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What the Chargers' offense will look like without Hunter Henry

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A key for the Chargers this offseason, picked by some NFL observers (0:38)

A key for the Chargers this offseason, picked by some NFL observers as the favorites in the AFC West, is to figure out how to replace the production lost by tight end Hunter Henry's absence. Video by Eric Williams (0:38)

COSTA MESA, Calif. -- While disappointed, Los Angeles Chargers general manager Tom Telesco is not in panic mode after losing one of the team's best offensive players for the season.

Tight end Hunter Henry suffered a right ACL injury in practice last week, ending his 2018 campaign. According to ESPN Stats & Information, Henry's 12 receiving touchdowns is tied with Travis Kelce of the Kansas City Chiefs for the fourth-most over the last two seasons.

Henry was expected to take another jump in production this season with future Hall of Fame tight end Antonio Gates leaving the Chargers in free agency. Now, the Chargers have to figure out how to fill the huge void left by Henry's absence.

"It's going to be harder without him, but let me be clear: We'll adapt and move on," Telesco said. "Chargers fans should be very comfortable with the fact of Anthony Lynn as the head coach and Ken Whisenhunt as the offensive coordinator. They're both very smart, very adaptable coaches. And we'll find a way. It may be a different way than we mapped out initially, but we'll find a way."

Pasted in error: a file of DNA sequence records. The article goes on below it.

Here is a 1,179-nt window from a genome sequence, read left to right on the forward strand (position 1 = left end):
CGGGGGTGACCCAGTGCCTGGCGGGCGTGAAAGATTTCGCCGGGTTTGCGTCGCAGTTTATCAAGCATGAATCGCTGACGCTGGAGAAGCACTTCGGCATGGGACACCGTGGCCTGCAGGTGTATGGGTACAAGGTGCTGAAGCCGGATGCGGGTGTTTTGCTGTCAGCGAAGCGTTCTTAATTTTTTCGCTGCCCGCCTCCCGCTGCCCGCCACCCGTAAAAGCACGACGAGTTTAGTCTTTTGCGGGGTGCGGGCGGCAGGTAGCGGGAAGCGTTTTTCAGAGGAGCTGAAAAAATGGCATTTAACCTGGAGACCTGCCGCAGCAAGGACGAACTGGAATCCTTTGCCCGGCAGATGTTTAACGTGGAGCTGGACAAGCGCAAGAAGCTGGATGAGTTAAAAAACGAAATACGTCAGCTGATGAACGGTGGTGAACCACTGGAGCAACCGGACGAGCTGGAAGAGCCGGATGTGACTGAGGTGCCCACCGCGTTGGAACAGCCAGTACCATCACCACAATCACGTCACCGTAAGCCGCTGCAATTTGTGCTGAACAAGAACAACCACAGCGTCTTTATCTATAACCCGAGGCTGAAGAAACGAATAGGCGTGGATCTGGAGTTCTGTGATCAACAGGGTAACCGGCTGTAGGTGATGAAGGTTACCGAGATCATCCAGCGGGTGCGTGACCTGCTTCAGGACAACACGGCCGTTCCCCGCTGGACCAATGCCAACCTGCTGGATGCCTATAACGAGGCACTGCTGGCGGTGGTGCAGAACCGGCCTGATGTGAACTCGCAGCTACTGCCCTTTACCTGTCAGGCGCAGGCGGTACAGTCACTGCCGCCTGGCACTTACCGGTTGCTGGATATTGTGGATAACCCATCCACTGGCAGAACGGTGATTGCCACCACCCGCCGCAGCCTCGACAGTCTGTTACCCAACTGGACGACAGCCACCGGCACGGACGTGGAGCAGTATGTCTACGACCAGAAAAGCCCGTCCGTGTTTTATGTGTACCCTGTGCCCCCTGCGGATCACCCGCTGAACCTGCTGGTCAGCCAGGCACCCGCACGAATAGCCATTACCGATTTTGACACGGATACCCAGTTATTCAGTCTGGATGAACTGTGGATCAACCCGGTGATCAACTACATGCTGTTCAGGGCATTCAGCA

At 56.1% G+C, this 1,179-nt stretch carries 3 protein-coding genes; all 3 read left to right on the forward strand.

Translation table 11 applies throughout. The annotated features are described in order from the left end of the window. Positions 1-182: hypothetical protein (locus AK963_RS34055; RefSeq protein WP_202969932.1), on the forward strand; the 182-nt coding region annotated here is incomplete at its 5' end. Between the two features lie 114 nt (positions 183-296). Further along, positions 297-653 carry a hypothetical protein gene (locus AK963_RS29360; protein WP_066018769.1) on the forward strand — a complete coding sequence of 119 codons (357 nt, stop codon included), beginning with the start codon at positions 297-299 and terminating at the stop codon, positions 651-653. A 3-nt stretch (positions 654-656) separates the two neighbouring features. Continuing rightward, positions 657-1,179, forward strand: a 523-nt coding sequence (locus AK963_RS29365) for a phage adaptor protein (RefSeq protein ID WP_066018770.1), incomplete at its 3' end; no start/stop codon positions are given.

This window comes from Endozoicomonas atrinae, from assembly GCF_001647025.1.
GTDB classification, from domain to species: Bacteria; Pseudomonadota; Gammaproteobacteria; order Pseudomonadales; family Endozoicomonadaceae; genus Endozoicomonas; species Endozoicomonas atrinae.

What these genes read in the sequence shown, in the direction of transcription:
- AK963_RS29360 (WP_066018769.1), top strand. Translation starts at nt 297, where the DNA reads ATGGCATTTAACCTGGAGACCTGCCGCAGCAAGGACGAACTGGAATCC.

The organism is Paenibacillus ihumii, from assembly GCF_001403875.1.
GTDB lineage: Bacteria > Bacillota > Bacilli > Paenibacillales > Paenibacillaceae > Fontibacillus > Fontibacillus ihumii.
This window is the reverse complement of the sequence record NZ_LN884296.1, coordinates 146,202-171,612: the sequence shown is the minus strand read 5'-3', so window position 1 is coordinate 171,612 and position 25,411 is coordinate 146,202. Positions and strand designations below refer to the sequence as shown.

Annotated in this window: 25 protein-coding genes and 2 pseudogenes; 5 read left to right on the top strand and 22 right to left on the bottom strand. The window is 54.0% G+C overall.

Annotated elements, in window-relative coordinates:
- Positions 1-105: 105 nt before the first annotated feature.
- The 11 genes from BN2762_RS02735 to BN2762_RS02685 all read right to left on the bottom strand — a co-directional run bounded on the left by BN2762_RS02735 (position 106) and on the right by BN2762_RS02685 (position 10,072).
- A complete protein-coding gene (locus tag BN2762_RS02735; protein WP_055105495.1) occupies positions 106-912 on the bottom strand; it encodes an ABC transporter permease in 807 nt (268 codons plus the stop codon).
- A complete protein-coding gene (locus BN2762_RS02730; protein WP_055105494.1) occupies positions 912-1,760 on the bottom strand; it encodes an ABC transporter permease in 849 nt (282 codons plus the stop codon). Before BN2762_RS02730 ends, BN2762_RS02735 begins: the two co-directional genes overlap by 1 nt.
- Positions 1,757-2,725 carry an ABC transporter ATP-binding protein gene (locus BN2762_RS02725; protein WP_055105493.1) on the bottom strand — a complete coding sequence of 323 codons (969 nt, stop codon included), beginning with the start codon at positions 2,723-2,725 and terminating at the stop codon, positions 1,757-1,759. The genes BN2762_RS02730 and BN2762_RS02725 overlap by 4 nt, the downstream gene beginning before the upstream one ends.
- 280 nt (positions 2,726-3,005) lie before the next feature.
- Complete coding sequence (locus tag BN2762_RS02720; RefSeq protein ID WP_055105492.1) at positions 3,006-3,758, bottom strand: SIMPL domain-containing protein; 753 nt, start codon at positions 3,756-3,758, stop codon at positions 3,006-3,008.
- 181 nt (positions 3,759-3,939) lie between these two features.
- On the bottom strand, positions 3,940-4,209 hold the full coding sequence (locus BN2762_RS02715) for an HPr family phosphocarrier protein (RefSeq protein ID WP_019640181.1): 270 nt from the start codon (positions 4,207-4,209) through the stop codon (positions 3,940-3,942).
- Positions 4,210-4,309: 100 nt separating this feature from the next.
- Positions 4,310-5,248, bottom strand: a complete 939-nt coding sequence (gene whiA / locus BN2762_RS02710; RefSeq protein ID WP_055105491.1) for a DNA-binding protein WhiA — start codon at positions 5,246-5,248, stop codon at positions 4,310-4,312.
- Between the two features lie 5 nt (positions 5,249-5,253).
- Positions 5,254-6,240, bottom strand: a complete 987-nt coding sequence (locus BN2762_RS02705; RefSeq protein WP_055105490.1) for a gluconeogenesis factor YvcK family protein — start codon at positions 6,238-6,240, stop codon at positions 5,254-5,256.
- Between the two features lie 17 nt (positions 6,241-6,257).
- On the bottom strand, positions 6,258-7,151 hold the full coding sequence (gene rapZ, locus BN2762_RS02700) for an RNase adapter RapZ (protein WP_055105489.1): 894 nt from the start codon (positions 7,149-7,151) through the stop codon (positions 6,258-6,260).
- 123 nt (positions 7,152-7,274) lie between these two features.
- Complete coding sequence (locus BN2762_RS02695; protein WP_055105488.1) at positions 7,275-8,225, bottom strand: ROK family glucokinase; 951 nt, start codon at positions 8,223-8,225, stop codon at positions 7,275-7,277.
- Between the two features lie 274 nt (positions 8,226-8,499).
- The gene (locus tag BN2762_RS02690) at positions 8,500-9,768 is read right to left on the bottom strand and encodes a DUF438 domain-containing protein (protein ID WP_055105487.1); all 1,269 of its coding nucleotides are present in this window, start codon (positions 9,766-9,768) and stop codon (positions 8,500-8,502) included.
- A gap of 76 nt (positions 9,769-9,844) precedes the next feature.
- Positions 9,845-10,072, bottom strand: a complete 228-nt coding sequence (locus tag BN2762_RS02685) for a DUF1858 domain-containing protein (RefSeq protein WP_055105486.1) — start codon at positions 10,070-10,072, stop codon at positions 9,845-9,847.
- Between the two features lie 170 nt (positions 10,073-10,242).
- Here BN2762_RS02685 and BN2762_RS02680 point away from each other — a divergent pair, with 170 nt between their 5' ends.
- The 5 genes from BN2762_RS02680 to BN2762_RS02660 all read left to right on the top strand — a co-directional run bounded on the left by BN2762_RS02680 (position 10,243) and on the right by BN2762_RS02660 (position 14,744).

Expect Lynn and Whisenhunt to devise a multi-pronged strategy to replace Henry's production that includes the use of different personnel and schemes to find the right matchups.

Here are three things the Chargers can lean on with Henry gone:

Virgil Green and the play-action game

Signed to a three-year, $8.6 million deal this offseason, Virgil Green was brought in because of his ability as a run blocker. However, Green has played for seven seasons in a similar offensive scheme while with the team's AFC West rivals, the Denver Broncos, which should ease his transition to the Chargers.

Whisenhunt said that Green possesses the speed and hands to have more of an impact in the passing game.

"Number one, we've played against him for a number of years," Whisenhunt said. "Just from watching their offense when we'd go against a common opponent, I've seen him play. And then all the offseason work we did in evaluating him in free agency. You felt like you had a pretty good feel for what he could do.

"But I think more importantly is he's played in this offense. Our terminology, what they do is very similar to what we do, so the learning curve isn't as big. He's done a nice job with that. I think when we get the pads on in camp and you can see in that arena, that forum, we'll be very happy with what he brings to the table."

Here's one way the Chargers can get Green more involved -- play-action passes in heavy formations when teams are expecting the Bolts to hammer the defense with Melvin Gordon.

Ten of Green's 14 catches last season, including a 1-yard touchdown reception, came on play-action passes.